Re: Bullwhips: Which leather is stronger? Kangaroo hide or Latigo Leather

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Posted by Dan Borton from on July 21, 1998 at 21:52:31:

In Reply to: Bullwhips: Which leather is stronger? Kangaroo hide or Latigo Leather posted by Indiana Jones on July 21, 1998 at 15:30:41:

: I was just curious. The Indiana Jones whip was made out of kangaroo leather, right? I've heard, from a few places that sell whips on the border of Texas and Mexico that Latigo Leather is stronger. I know that latigo is strong, it's used to keep the riding saddle from flying off a horse. My whip's made out of it and I've probably used it in the worst ways possible: wrapping it around wooden stakes, accidentally hitting it on concrete asphalt, running it through wet grass, etc. Throughout it all, I've never even put oil on it and it still looks like it did the day I got it, two years ago. Only thing wrong is it's dirty. I'm wondering if the David Morgan whip can do that, or even better.

: Indy

Hi Indy, Actually the whip tanned Kangaroo leather is stronger than latigo. Latigo, however; will stand up to rough usage better than the kangaroo. Although Kangaroo hide thinner than latigo it is also a much denser leather, making it better able to handle small nicks and cuts that may occur in the leather as a result of damage. The whips that David Morgan makes are not just "top of the line" because they are made out of Kangaroo hide though. It is how they are made and what is inside the whip that counts. They have the double plaited under belly construction, which is like having two smaller whips under the outer covering. This adds greatly to both strength and function. They also have a properly balanced foundation and taper to make the whip handle better and with greater accuracy. The Morgan whips are made to be working whips, that can stand up to a lot more abuse than most people would think. But as I have said before, the amount of abuse any whip takes will shorten its life in the long run, just as proper care will increase its life. Basically hitting any hard or sharp objects or using whip on hard, rough surfaces will eventually damage any type of leather. Many of the working Australian stock whips are a good example of what a well made kangaroo hide whip can handle. They are constantly exposed to the elements.They are used almost daily, under very harsh condition including, getting soaked from rain and crossing rivers and streams. But they hold up pretty well under the circumstances. If you want a whip that is nearly indestructible, check out the nylon bull whips.

Unfortunately many of the latigo bull whips that are available commercially, are poorly made with a low quality rope or rolled leather core. They have a poor taper, if any and they do not handle very well. Although There are some higher end latigo whips are heavy enough and durable enough to be good whips. They will have a somewhat better taper to the thong. Most of them come with the flat wide fall, but that can be improved by narrowing it down. Unfortunately you cant expect as much from them as you would from the higher quality whips. A large majority of the whips sold as "souvenir" whips, or the ones sold in leather shops and "cowboy stores" are basically junk, I mean lower end whips. I hate to be so blunt about it, but those are the facts. Although there are always exceptions. Basically though you can get a good Latigo bull whip from a recommended source like Mark Allen or Brian Dube, etc. I have a few older bull whips that were made from a good quality heavy latigo. They are not the greatest whips, however; after some custom modifications they are very durable and usable. They are like leather tanks, slow, heavy and very hard hitting.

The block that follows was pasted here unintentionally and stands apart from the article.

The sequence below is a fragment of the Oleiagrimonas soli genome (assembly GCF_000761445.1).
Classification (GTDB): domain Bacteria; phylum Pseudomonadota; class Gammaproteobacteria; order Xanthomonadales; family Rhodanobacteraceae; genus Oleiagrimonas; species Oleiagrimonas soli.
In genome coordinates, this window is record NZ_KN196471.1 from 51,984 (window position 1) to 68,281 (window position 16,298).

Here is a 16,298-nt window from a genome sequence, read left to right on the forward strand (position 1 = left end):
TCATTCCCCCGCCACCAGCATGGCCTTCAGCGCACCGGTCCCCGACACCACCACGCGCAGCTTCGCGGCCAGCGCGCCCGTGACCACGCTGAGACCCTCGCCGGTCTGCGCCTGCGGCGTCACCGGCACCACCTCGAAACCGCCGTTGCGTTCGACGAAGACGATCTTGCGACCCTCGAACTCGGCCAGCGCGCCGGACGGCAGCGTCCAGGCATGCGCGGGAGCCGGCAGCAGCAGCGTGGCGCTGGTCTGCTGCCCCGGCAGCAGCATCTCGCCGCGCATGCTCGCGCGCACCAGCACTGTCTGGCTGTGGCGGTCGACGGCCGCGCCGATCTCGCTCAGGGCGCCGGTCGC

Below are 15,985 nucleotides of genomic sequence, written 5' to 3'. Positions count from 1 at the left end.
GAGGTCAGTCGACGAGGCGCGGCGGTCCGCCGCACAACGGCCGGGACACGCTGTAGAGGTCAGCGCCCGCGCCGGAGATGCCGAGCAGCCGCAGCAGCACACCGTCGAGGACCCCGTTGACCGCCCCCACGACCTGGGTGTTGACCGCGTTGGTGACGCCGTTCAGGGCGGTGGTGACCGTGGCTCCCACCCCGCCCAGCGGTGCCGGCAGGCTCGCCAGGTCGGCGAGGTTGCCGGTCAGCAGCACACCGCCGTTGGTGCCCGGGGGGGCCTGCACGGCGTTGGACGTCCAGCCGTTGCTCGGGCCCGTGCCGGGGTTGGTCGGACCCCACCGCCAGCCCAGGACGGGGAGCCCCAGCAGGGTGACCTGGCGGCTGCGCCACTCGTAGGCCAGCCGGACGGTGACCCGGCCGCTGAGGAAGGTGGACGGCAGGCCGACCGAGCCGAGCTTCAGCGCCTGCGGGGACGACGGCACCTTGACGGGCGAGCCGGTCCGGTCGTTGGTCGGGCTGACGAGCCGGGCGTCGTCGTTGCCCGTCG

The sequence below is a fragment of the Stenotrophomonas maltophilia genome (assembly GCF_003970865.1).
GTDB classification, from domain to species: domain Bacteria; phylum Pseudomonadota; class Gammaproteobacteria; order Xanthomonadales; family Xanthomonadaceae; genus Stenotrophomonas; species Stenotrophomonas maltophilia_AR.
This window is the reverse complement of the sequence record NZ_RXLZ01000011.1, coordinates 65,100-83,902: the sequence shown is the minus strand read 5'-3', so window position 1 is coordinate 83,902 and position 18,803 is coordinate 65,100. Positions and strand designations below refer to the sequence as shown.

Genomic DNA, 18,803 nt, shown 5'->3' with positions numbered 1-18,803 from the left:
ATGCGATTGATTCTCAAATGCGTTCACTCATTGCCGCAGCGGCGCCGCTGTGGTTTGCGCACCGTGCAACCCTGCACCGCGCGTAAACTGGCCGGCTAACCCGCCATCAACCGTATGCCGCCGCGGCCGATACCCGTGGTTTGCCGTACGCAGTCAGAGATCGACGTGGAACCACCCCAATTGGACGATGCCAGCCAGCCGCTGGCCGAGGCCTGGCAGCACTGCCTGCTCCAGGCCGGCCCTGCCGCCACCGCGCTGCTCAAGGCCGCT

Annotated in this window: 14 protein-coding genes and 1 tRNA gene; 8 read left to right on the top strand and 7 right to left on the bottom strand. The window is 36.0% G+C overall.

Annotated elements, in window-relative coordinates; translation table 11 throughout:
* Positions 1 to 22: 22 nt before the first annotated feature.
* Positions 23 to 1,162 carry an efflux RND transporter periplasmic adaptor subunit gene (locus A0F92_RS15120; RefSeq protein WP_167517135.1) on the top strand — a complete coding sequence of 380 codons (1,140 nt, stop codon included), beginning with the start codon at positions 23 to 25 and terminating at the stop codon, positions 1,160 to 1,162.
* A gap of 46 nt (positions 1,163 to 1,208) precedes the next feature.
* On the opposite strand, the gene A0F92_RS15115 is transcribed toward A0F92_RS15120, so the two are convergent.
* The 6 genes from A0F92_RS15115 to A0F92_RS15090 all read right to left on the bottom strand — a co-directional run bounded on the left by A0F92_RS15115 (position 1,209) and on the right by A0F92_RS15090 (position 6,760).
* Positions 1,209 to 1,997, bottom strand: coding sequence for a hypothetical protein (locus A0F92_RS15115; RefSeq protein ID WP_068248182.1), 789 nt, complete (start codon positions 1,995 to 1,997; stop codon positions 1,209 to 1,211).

There are several things I recommend looking for when buying a whip. The first is how well it is constructed. Is the whip made from a good strong flexible leather like Kangaroo or is it made from a particularly cheep cowhide with the constancy of cardboard. Next I look at the braid of the thong, is it a tightly plaited whip or are there gaps between the strands of leather. The strands of plaited leather should be of even width and thickness, and the whip should have a overall smooth feel to it. It is very important to find out what is on the inside of that whip, as the guts of a whip is what makes it reliable. A good whip should have a plaited belly, A great whip often have more than one plaited belly. These add to the strength, function and stability of the whip. Many of the bellies or cores of "inexpensive" whips are made from a single piece of rolled cowhide or worse a piece of rope. Some whips will even have a core that is built up with paper, to make it look as if it has a taper, however the paper does nothing except make it look nice. You will probably want to avoid these whips as they are not the quality you will want in a good whip.

Basically If you just want a whip to hang on the wall or to just crack every now and then, you better off going with one of the less expensive whips. If you are serious about whip cracking though, I highly recommend looking into getting a good quality kangaroo hide whip. There is a world of difference between them.

Hope this helps.


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